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psychotherapy

various forms of psychotherapy and definitions

TermDefinition
psychotherapy psychologically based treatment in which a trained therapist use techniques to help a person overcome psychological difficulties and disorders, resolve problems or bring about personal growth
biomedical therapy relies on drugs and other medical procedures to improve psychological functioning based on the patients biology
deep brain stimulation (DBS) electrodes connected to the mood-related part of the brain and their chest, intended to correct abnormal brain signals
psychodynamic therapy attempt to bring unresolved past conflicts and unacceptable impulses from the unconscious, so patients can deal with their problems more effectively
defense mechanisms psychological strategies to protect yourself from unacceptable, unconscious impulses
repression force threatening conflicts and impulses back into the unconscious
neurotic symptoms abnormal behavior cause by anxiety produced by unconscious
psychoanalysis Freud's form of psychotherapy in which they attempt to release hidden thought and feelings from the unconscious in order to reduce their controlling behavior
transference feelings originally intended towards the patient's parents or authority figures gets transferred to the psychoanalysis, due to the intimate nature between a patient and psychoanalysist
behavioral treatment uses basic principles of learning, such as reinforcement and extinction, to reduce or eliminate abnormal behavior
aversive conditioning a form of therapy pairing with unpleasant stimulus with undesired behavior to reduce the frequency of that undesired behavior
systematic desensitization based on classical conditioning in which exposure to an anxiety-producing stimulus is paired with deep relaxation to reduce or eliminate anxiety
flooding behavioral treatment for anxiety in which people are confronted, either suddenly or gradually, with a stimulus they fear
operant conditioning techniques reward people for doing desirable behavior and extinguish undesirable behavior by ignoring or punishing it
token system rewards desirable behavior
contingency contracting therapist and patient set behavioral goals, therapist rewards patient for reaching goals
observational learning teach people skills and ways of handling their fears and anxiety
cognitive treatment teach people to think in more adaptive ways by changing their dysfunctional cognitions about the world and themselves
cognitive-behavioral approach incorporates basic principles of learning to change the way people think
rational-emotive behavior therapy attempts to restructure a person's belief system into a more realistic, rational, and logical set of views by challenging dysfunctional beliefs that maintain irrational behavior
humanistic therapy people have control of their own behavior, can make choices about their lives, and are essentially responsible for solving their own problems
self-actualization state of self-fulfillment in which people realize their full potential, in their own unique way
person-centered therapy the goal is to reach one's potential for self-actualization
unconditional positive regard therapist provides acceptance, support, and understanding, no matter what feelings the patient expresses, creating a safe environment for the patient to make realistic and constructive choices and decisions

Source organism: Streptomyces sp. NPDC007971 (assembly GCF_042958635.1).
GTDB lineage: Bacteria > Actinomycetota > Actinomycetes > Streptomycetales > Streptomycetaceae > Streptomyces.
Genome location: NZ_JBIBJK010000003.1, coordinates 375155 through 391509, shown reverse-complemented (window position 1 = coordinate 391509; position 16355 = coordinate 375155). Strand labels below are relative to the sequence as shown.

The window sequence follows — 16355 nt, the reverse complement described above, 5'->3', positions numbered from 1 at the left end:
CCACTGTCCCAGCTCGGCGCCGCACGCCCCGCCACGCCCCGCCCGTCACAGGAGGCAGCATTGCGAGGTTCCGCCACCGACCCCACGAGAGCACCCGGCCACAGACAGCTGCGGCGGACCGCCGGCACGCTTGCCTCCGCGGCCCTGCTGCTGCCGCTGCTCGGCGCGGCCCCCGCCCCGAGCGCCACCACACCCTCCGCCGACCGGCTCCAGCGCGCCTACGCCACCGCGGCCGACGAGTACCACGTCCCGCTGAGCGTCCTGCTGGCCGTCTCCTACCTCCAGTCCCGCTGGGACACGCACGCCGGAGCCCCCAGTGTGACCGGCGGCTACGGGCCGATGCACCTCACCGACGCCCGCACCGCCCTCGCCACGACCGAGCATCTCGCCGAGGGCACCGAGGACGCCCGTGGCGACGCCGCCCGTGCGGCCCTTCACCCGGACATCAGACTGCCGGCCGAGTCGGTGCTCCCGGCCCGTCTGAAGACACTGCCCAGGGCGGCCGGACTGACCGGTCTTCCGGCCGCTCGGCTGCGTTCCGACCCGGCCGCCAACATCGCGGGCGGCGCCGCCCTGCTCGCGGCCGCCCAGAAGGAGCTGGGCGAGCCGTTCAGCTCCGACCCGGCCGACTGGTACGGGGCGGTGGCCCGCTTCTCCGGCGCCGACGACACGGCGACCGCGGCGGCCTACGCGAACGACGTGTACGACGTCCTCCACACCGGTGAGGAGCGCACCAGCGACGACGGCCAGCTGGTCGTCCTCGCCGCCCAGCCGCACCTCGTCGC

interpersonal therapy (IPT) help patients control their moods and emotions by focusing on the context of their current social relationships
group therapy therapy involving groups of people seeking treatment, usually centered on a common problem
family therapy focuses on the family and its dynamics, expects each family member to contribute to resolving the problem
self-help therapy people with similar problems get together to discuss common problems and share their feelings and experiences, often without a formal therapist
spontaneous remission recovery without treatment
evidence-based psychotherapy practice seeks to determine the best practices for treating specific disorders
eclectic approach to therapy therapists use a variety of techniques, integrating several perspectives, to treat their problem
drug therapy treatment of psychological disorders through the use of drugs that alter the operations of the neurons and neurotransmitters in the brain and body
electroconvulsive therapy (ECT) procedure to treat severe depression with an electric current administered to the patient's head cause loss of conciousness and seizures
transcranial magnetic stimulation (TMS) a depression treatment in which a precise magnetic pulse is directed to a specific area of the brain
psychosurgery brain surgery once used to reduce the symptoms of a mental disorder
prefrontal lobotomy surgery destroying or removing part of the patient's frontal lobe, which surgeons used to believe controlled emotions
cingulotomy in rare cases of obsessive-compulsive disorder, they destroy tissue in the anterior cingulate area of the brain
gamma knife surgery beams of radiation used to destroy areas of the brain
brain scan neurofeeback patients are shown real-time brain scans showing brain activity as they recall emotional memories or triggers for anxiety, allowing them to modify their brain activity and better learn to cope
deinstitutionalization the transfer of a formal mental patient from an institution to the community
Created by: tiffels